Along with lots of other Mickey Hart releases, (Planet Drum, Supralingua) Diga Rhythm Band is being released on CD, plus there’s a new collaboration with percussionists from around the world – Global Drum Project.I’m hoping to get some review copies of one or more of these releases – I’ll certainly post here if I do.

There’s an ecard here
and streams for two tracks here and here

Thumbrella – the original



The recent acquisition of a scanner (£5 second hand – hey, I had to wait for the price to come down!) means that I can now torment you with stuff from my past. And here’s the most important (for today, at least). A volume of my poetry from 1969 was the first document to bear the name “Thumbrella”. You’ll see I was incredibly naive in those days (no change there, I hear you say!) At the top is my original, exclusive, limited edition artwork for Thumbrella – a concept that came out of nowhere and has gone on, in the past 39 years to absolutely – nowhere!

Beneath is the front cover of this (hysterical) historical document. More (much, much more) to come.

A blast from the past

Yup, that slim young guy in the middle of the picture, dressed in running gear, is me.
On the left on bass is Tony Waite (now lecturing in music at Gateshead College, I think), with his back to the camera is Chris Turnbull, a fabulous guitar player from Hartlepool, who has been living in London for a long time, and to the right is Pete Casson – “Cass” – from Hartlepool too. Tony and I had been in a few bands in Hartlepool until I moved away, and I’d been in a band with Cass & Tony too. I’d also jammed with Chris here and there. On this night it was Tony’s girlfriends birthday party “Larraine”. I lived on a farm in Bowes, and was sent a list of songs and some lyrics (that’s them in my hand). We’d never rehearsed, and I can’t remember any of the songs we sung – we might even have done some originals. We were using drumtracks on a cassette (that’s why Chris has his back turned)
The reason I’m wearing running clothes? At that time I was running around 10 miles a day in preparation for the Great North Run that year – which I didn’t manage to get to.

I’ve been trying to remember when this was exactly, but I can’t. The venue is Follies, which was a “Discotheque” in the upstairs of The Shades pub (I think), in Hartlepool. I do remember that at one point during the performance I wandered over to the buffet table (on the right in the picture) and grabbed a stick of celery, brandishing it in a menacing fashion until i ate it. Avant Garde or what?

A great piece on Pigpen


Although I’ve recently been told I sound like Johnny Cash, previously I’ve been likened, vocally at least, to Pigpen. One night last year with Black River Blues, we were asked to sing “Big Boss Man”, a Jimmy Reed song covered many times by The Dead. I’d never sung the song before but had heard it hundreds of times. We played it, I sang it and felt as if I was channeling Pigpen. It was spooky. The next day I found some Pigpen shirts on ebay and ordered three of them. I wear them with pride a couple of times a week, and I’ll happily tell people who the guy is on my shirt.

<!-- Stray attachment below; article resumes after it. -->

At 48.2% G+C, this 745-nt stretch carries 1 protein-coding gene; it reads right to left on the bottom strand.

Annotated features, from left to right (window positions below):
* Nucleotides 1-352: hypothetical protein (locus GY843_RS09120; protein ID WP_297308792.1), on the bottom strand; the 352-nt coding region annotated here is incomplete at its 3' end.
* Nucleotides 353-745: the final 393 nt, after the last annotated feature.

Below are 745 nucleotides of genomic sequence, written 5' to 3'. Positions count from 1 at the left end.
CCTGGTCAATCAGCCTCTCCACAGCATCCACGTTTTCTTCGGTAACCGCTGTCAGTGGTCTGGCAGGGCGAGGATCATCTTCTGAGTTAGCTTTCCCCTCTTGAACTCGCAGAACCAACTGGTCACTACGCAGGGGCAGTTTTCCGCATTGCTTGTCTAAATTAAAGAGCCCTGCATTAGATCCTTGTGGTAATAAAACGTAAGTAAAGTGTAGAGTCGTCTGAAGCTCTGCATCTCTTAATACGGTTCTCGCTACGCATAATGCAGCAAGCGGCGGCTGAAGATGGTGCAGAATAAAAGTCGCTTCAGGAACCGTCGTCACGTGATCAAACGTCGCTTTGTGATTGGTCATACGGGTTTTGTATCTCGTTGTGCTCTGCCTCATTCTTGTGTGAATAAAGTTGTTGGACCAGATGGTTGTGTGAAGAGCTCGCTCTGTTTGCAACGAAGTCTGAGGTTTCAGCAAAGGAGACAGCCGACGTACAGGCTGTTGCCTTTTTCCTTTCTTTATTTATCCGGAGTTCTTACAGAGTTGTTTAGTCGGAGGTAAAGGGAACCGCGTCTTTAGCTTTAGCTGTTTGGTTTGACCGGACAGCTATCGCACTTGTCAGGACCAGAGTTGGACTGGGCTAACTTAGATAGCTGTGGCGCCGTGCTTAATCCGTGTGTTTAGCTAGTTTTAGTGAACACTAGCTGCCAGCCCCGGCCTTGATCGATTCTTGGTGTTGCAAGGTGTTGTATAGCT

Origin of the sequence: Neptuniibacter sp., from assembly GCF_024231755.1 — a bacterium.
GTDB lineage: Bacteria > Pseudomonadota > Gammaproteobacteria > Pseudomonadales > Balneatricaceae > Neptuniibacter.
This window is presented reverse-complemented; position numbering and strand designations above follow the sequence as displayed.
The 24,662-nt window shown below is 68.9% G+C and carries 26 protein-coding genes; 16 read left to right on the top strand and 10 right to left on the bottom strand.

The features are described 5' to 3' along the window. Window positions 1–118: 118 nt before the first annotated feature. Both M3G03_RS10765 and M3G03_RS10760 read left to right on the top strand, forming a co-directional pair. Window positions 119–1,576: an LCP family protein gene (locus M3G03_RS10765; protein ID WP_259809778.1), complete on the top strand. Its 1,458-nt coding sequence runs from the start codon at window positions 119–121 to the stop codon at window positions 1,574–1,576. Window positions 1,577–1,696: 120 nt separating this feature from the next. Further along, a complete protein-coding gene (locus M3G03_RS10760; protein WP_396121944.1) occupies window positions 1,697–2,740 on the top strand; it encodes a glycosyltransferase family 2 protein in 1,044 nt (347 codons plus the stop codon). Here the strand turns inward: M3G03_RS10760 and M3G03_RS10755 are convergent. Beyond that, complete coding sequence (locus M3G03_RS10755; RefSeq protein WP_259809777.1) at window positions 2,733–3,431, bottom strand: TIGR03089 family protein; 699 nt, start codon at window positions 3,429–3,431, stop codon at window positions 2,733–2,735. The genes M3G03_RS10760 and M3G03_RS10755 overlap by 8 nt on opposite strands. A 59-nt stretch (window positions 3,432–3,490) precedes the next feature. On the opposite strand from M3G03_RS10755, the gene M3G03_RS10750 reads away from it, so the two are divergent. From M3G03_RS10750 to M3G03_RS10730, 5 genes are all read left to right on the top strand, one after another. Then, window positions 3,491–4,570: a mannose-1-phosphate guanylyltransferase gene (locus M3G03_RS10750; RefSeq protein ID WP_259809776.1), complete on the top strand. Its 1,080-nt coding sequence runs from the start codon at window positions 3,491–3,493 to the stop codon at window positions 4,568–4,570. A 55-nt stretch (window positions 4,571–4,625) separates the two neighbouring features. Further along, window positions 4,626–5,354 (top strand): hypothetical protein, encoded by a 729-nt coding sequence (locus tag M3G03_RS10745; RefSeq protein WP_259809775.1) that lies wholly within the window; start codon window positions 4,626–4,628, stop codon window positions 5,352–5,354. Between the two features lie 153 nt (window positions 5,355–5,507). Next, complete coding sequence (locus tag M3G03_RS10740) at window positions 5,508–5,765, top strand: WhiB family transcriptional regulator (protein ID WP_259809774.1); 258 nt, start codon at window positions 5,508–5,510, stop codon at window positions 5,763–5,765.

KIKO’S HOUSE: Ron ‘Pigpen’ McKernan: An Appreciation

CD Review – The Wood Brothers – Loaded


I‘ve got a load of posts that I want to write here, and a small but growing pile of CDs to review, but I got this review copy in the post today and I had to write about it now. When I got a mail asking mew to consider writing about The Wood Brothers, I didn’t know who they were. I went to their site and listened to a tune from this album, “Postcards from Hell”. I was hooked. Within 2 minutes I’d sent a reply “Yes please – send me this CD!” So here it is.

Actually I have heard one of these brothers before – he is Chris Wood of Medeski Martin and Wood – not a band you first think of when you mention folk, blues or roots music.

But here he is with his brother Oliver (from blues band King Johnson) on their second release and it sounds great. There are some great original songs here – “Postcards from Hell” as mentioned above, “Loaded” to name but two – and a great feel to this album. I wondered why it reminded me of The Band so much then discovered that it was recorded in Woodstock – coincidence? Maybe. But it feels great! There’s a deceptively laid-back feel to the whole album – but it isn’t as simple as it sounds. Some great playing seems effortless, yet it takes a lot of hard work to make it sound this easy!

There’s cover versions here too – “Angel” – yes, Hendrix – made me smile with a loping, almost ska/reggae feel to it. Dylan’s “Buckets Of Rain” sounds almost made up on the spot. And I can see this version of the traditional “Make Me A Pallet Down On The Floor” featuring in the setlist of a band not too far away from here.

A great album – one I know I’m going to enjoy again and again in so many ways.

You can stream tracks here and here. Check it out.

Update – there’s a myspace page here with a link to a short movie about their last album, Ways Not To Lose, which I really like too – i might just have to buy it!